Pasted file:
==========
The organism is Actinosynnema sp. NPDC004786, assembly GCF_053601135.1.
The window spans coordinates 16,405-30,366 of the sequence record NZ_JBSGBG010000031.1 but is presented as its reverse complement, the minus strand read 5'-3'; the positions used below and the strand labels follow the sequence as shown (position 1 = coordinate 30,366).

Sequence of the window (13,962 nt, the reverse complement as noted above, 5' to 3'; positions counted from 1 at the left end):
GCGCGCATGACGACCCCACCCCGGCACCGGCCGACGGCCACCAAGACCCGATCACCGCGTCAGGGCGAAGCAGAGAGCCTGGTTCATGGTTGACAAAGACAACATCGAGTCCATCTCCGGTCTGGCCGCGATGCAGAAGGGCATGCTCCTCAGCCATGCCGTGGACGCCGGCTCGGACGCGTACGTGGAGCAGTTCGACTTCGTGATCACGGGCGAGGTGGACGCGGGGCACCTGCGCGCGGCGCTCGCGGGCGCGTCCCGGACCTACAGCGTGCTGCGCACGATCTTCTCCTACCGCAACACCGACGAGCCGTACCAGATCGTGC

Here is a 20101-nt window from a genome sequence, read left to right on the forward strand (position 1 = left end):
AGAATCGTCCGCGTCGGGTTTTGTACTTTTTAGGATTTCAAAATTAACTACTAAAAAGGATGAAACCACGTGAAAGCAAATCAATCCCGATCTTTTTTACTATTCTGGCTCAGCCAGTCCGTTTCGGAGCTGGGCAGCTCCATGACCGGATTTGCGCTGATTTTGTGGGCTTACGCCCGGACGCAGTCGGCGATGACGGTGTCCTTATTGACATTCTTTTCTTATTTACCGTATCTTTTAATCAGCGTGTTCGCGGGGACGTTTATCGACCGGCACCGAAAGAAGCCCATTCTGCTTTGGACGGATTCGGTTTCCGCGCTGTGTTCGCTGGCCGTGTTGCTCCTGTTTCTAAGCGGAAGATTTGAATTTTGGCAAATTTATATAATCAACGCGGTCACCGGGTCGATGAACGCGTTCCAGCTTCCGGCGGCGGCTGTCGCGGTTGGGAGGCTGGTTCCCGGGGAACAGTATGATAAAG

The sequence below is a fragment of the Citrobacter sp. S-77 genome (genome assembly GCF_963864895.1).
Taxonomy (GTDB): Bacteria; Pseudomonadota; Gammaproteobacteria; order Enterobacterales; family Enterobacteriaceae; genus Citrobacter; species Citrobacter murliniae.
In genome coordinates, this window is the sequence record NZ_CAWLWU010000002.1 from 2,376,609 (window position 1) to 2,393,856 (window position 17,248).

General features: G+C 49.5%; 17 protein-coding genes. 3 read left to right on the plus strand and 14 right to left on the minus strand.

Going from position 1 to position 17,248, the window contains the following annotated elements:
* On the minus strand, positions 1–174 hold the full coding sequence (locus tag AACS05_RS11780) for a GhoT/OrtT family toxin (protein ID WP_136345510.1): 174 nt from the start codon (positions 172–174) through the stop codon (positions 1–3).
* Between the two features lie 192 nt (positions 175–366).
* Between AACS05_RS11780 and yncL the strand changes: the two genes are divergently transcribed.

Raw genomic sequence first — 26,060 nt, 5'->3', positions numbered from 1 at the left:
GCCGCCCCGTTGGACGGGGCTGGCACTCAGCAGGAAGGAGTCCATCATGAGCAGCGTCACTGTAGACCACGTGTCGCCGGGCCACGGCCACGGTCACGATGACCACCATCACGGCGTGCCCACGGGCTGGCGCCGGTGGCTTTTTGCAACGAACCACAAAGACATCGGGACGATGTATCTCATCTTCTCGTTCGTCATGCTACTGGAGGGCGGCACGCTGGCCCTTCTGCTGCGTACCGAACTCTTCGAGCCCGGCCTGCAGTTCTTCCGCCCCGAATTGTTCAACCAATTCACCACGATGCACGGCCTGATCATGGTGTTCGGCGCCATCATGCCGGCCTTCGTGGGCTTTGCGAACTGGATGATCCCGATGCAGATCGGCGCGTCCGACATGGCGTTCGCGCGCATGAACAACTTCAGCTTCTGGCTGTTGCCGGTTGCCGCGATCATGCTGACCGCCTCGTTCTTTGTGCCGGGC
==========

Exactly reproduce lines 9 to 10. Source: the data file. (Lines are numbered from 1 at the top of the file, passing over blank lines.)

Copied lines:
In genome coordinates, this window is the sequence record NZ_CAWLWU010000002.1 from 2,376,609 (window position 1) to 2,393,856 (window position 17,248).

General features: G+C 49.5%; 17 protein-coding genes. 3 read left to right on the plus strand and 14 right to left on the minus strand.